Elon Musk announced this week that he wants to insert Bluetooth-enabled implants into your brain. He claims the devices could repair motor function in people with injuries and enable telepathy.
The CEO of SpaceX and Tesla said his Neuralink device will involve a tiny chip connected to 1,000 wires that measure one-tenth of a human hair.
Musk said the chip features a USB-C port (which is the same adapter used by Apple’s Macbook) and uses Bluetooth to connect to a small computer worn over the ear and then to a smartphone. Commenting on the small size of the device, he added:
“If you’re going to stick something in a brain, you want it not to be large.”1
Neuralink is a startup founded by Musk. They say the devices can be used by by stroke victims, cancer patients, quadriplegics or others with congenital defects, or by those seeking a boost in memory. Up to 10 units can be inserted in a patient’s brain, which will then connect to an iPhone app controlled by the user.
The devices will be installed by a robot built by the startup. The robot, controlled by a surgeon, will drill 2-millimeter holes in a person’s skull, which will be plugged by the chip part of the device. Musk compared the surgery to Lasik eye correction surgery, and said a trial could start before the end of 2020. Musk added:
“The interface to the chip is wireless, so you have no wires poking out of your head. That’s very important.”1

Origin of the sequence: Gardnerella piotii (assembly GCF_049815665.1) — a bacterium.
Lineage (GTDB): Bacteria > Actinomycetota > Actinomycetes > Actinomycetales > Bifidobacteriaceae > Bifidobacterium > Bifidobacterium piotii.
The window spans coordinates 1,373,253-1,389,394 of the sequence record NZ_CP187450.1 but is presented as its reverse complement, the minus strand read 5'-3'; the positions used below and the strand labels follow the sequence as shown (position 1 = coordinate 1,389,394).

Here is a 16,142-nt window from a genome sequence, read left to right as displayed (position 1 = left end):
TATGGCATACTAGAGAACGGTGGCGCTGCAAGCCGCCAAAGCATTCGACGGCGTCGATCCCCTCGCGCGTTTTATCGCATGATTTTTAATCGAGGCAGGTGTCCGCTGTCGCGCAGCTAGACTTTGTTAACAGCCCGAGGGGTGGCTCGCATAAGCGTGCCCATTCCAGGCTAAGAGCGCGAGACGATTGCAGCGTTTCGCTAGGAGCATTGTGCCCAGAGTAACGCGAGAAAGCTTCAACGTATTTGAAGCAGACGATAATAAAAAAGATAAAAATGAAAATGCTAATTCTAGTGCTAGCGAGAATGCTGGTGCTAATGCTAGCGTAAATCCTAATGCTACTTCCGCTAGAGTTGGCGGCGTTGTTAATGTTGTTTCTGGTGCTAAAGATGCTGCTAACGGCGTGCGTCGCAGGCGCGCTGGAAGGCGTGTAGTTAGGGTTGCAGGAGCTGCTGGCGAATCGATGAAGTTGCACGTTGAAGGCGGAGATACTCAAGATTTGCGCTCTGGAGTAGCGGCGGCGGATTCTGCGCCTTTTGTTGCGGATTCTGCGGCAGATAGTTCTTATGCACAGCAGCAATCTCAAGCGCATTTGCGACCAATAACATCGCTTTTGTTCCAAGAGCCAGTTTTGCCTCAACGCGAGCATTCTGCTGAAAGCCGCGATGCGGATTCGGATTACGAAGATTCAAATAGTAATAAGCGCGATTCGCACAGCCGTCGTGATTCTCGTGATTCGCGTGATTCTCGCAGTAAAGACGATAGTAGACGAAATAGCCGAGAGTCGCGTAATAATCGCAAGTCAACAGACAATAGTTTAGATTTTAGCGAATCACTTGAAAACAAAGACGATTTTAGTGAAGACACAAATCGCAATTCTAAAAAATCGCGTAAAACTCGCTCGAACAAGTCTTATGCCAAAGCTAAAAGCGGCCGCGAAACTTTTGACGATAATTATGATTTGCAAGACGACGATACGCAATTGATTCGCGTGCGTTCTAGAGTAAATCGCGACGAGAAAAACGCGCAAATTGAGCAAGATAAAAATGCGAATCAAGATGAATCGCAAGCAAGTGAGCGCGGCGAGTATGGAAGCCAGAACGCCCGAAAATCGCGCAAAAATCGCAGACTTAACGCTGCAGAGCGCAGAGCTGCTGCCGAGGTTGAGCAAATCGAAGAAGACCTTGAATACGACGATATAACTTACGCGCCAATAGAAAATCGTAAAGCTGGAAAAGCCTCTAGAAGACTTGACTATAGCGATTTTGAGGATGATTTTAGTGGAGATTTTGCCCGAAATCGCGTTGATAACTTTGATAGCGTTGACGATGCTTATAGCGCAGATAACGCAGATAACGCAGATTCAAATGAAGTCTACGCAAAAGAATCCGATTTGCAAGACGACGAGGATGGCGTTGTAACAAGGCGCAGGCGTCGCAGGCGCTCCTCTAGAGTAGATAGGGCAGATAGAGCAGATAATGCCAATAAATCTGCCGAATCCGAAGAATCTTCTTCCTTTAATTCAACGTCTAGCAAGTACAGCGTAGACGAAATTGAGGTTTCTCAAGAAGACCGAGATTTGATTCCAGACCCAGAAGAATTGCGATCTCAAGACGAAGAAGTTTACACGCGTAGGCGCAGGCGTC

Musk indicated that his Neuralink project is an effort to use artificial intelligence (AI) to have a positive effect on humanity. Previously, he has highlighted AI’s (HUGE) potential to harm humanity.
Musk, who has invested some $100 million in San Francisco-based Neuralink, isn’t the only one to develop human-computer implants. Google and Facebook have both put forth similar efforts. Critics of the project are leary and wonder if people should trust tech companies with data ported directly from their brain. In fact, Daniel Newman, principal analyst at Futurum Research and co-author of the book Human/Machine, recently said:
“The idea of entrusting big enterprise with our brain data should create a certain level discomfort for society. There is no evidence that we should trust or be comfortable with moving in this direction.“1
Even though the technology could help those with trauma or brain injury, Frederike Kaltheuner of Privacy International told CNN Business:
“Gathering data from raw brain activity could put people in great risk, and could be used to influence, manipulate, and exploit them. Who has access to this data? Is this data shared with third parties? People need to be in full control over their data.”1
This new technology comes at a time when the tech industry is under heightened scrutiny over the way it handles data.
In January, France fined Google’s parent company Alphabet for violating EU online privacy rules. Facebook recently faced a $5 billion fine in the United States over its own data privacy violations.
In addition, Tesla has also suffered data leaks. In 2018, researchers at security firm RedLock said Tesla’s cloud storage was breached to mine cryptocurrency.
It seems there is only one way out of Elon Musk’s A.I. nightmare… and that is… don’t go in.